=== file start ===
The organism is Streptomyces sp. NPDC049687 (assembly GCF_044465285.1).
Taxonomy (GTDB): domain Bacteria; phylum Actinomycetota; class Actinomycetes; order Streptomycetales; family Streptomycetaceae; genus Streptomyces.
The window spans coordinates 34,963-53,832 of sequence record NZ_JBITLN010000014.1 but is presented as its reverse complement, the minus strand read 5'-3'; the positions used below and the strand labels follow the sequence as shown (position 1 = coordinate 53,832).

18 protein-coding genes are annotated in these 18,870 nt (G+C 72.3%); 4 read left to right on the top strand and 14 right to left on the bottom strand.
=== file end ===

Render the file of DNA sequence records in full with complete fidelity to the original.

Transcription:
The organism is Streptomyces sp. NPDC049687 (assembly GCF_044465285.1).
Taxonomy (GTDB): domain Bacteria; phylum Actinomycetota; class Actinomycetes; order Streptomycetales; family Streptomycetaceae; genus Streptomyces.
The window spans coordinates 34,963-53,832 of sequence record NZ_JBITLN010000014.1 but is presented as its reverse complement, the minus strand read 5'-3'; the positions used below and the strand labels follow the sequence as shown (position 1 = coordinate 53,832).

18 protein-coding genes are annotated in these 18,870 nt (G+C 72.3%); 4 read left to right on the top strand and 14 right to left on the bottom strand.